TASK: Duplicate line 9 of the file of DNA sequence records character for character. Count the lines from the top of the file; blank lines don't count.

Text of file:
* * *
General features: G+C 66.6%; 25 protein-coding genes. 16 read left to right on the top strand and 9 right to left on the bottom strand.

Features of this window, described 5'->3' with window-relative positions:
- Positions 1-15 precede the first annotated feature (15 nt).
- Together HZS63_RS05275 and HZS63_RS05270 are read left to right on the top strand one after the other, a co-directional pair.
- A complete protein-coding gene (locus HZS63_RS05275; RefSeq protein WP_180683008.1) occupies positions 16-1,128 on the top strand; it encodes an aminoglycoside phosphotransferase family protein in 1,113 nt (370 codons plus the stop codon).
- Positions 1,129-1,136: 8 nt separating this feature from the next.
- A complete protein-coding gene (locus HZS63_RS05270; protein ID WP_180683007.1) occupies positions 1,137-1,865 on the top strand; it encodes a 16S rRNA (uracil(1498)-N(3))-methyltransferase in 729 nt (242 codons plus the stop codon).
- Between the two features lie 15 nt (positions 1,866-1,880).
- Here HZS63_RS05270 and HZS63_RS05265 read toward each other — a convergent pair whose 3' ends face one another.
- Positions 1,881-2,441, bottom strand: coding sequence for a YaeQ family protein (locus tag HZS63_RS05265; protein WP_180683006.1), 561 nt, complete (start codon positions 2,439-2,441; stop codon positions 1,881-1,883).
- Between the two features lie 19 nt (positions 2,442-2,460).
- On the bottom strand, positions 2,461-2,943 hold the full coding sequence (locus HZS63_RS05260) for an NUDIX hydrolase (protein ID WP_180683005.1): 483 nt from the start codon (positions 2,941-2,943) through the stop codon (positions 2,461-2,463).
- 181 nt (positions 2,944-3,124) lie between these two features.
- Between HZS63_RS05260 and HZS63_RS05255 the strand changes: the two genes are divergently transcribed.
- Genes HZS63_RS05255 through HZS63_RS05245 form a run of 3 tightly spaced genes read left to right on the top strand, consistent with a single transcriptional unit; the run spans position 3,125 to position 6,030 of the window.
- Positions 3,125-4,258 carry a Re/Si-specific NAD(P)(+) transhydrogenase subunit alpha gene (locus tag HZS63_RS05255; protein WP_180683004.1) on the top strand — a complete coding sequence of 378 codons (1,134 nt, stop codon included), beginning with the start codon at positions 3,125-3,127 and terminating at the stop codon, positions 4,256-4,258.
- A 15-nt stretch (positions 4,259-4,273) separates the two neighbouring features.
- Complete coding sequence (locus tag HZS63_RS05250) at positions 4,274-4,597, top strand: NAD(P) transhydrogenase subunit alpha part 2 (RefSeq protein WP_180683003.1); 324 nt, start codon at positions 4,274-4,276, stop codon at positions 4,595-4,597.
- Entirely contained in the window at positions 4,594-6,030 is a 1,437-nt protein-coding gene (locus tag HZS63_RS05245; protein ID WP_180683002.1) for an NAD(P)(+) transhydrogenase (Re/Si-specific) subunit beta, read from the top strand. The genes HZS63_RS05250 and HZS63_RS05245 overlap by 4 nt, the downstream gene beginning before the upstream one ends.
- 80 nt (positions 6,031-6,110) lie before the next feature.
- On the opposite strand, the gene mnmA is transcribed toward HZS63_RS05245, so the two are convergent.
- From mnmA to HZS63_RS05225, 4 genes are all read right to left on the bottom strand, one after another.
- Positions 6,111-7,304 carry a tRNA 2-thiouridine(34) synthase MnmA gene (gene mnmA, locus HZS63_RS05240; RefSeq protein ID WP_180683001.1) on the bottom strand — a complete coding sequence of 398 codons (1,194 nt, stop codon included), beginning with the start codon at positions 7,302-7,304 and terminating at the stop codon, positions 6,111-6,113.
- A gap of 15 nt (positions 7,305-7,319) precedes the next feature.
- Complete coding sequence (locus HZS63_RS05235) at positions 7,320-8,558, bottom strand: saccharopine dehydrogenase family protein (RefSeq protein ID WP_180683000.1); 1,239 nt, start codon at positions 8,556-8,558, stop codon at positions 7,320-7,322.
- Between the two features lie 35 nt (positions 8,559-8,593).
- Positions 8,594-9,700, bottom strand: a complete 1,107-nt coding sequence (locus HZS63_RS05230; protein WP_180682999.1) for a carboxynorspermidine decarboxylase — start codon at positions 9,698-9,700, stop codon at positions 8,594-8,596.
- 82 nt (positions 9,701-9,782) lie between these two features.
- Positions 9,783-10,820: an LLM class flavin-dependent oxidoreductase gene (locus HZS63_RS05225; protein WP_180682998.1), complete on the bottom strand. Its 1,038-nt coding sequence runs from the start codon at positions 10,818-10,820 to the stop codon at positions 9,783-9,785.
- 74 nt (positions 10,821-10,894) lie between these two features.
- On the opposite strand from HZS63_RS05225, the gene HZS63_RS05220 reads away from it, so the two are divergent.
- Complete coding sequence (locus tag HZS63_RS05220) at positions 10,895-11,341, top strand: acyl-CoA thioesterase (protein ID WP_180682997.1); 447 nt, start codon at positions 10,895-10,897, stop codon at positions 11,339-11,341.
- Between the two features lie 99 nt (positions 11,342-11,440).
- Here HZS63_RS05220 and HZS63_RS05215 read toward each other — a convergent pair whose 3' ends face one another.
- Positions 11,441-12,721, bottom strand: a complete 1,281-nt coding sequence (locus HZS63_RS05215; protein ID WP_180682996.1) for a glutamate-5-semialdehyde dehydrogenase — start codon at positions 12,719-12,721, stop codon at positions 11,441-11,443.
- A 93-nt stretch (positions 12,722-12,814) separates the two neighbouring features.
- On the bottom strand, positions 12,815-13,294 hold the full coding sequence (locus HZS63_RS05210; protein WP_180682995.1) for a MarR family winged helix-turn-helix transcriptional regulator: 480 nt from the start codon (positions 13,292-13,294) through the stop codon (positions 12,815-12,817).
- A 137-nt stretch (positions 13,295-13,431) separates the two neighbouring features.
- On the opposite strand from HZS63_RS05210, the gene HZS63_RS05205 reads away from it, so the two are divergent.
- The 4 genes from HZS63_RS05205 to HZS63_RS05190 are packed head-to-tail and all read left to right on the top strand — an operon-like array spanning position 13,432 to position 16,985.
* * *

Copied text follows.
- Here HZS63_RS05270 and HZS63_RS05265 read toward each other — a convergent pair whose 3' ends face one another.